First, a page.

A History of the Irish Settlers in North America: From the Earliest Period to the Census of 1850

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Patrick Donahue, 1852 - Emigration and immigration - 240 pages

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Page 43 - Speaker, and in the tone and emphasis peculiar to himself, continued, " may profit by their example. If that be treason, make the most of it...
Page 188 - What Constitutes a State? WHAT constitutes a State ? Not high-raised battlement or labored mound, Thick wall or moated gate — Not cities proud with spires and turrets crowned — Not bays and broad-armed ports, Where, laughing at the storm, rich navies ride — Not starred and spangled courts, Where low-browed baseness wafts perfume to pride. No; men, high-minded men...
Page 188 - In forest, brake, or den, As beasts excel cold rocks and brambles rude; Men who their duties know, But know their rights, and knowing, dare maintain...
Page 78 - ... when we solicit the protection of Heaven over our common country, we neither admit, or can omit, recommending your preservation to the singular care of Divine Providence ; because we conceive that no human means are so available to p'romote the welfare of the United States, as the prolongation of your health and life, in which are included the energy of your example, the wisdom of your counsels, and the persuasive eloquence of your virtues.
Page 108 - Ross, distinguished themselves. The battalion of city militia, commanded by Major Planche, realized my anticipations, and behaved like veterans. Savary's volunteers manifested great bravery ; and the company of city riflemen, having penetrated into the midst of the enemy's camp, were surrounded, and fought their way out with the greatest heroism, bringing with them a number of prisoners.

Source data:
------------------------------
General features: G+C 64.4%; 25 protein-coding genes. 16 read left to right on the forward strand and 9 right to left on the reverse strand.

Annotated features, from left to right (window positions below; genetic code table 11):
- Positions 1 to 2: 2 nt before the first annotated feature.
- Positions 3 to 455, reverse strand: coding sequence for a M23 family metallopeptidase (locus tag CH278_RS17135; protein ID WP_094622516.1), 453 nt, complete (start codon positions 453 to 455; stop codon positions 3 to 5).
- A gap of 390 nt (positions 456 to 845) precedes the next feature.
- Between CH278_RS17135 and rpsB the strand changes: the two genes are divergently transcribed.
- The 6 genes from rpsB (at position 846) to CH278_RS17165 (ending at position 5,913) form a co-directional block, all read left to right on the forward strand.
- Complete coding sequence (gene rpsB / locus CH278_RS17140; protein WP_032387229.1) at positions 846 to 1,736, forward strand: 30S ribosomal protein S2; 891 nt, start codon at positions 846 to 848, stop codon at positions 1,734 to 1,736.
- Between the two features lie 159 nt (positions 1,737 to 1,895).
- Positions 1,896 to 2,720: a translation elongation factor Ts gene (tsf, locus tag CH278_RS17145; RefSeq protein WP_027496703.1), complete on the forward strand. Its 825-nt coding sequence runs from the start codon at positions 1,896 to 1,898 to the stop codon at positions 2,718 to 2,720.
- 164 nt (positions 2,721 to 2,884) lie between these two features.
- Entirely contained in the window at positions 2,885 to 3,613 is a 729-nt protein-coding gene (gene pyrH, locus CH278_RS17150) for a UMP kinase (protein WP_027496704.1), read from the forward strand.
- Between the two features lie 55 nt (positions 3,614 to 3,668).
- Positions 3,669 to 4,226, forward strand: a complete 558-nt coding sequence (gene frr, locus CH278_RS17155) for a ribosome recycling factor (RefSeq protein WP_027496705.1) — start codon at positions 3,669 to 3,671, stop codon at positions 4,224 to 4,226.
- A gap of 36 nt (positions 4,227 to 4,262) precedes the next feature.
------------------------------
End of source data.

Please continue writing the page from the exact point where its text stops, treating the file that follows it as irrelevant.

Page 109 - Laronde, major Villere, of the Louisiana militia, major Latour of engineers, having no command, volunteered their services, as did Drs. Kerr and Hood, and were of great assistance to me.
Page 107 - Rigolets, having given the enemy command of Lake Borgne, he was enabled to choose his point of attack. It became therefore an object of importance, to obstruct the numerous bayous and canals, leading from that lake to the highlands on the Mississippi. This important service was committed, in the first instance, to a detachment of the Seventh Regiment, afterwards to Col.
Page 79 - I presume that your fellow-citizens will not forget the patriotic part which you took in the accomplishment of their Revolution, and the establishment of your Government : or the important assistance which they received from a nation in which the Roman Catholic faith is professed.
Page 193 - Than e'er have dated thy mortal sight; One hundred thousand times more fair Are these abodes ; but thou couldst ne'er The view sustain, nor the ecstasy • Its meanest joys would yield to thee; For thou hast in the body come; But, when the Lord shall call thee home, Thou, fitted then, a spirit free From weakness and mortality, Shalt aye remain, no fleeting guest, • But taking here thine endless rest. And while thou still remain'st below, That Heaven's high favor all may know. Take hence these stones,...
Page 210 - After numerous experiments and failures, they at last succeeded, in the autumn of 1812, in producing a model which they thought so well of, as to be willing to make preparations for putting up a mill for the weaving of cotton cloth. It was now necessary to procure the...

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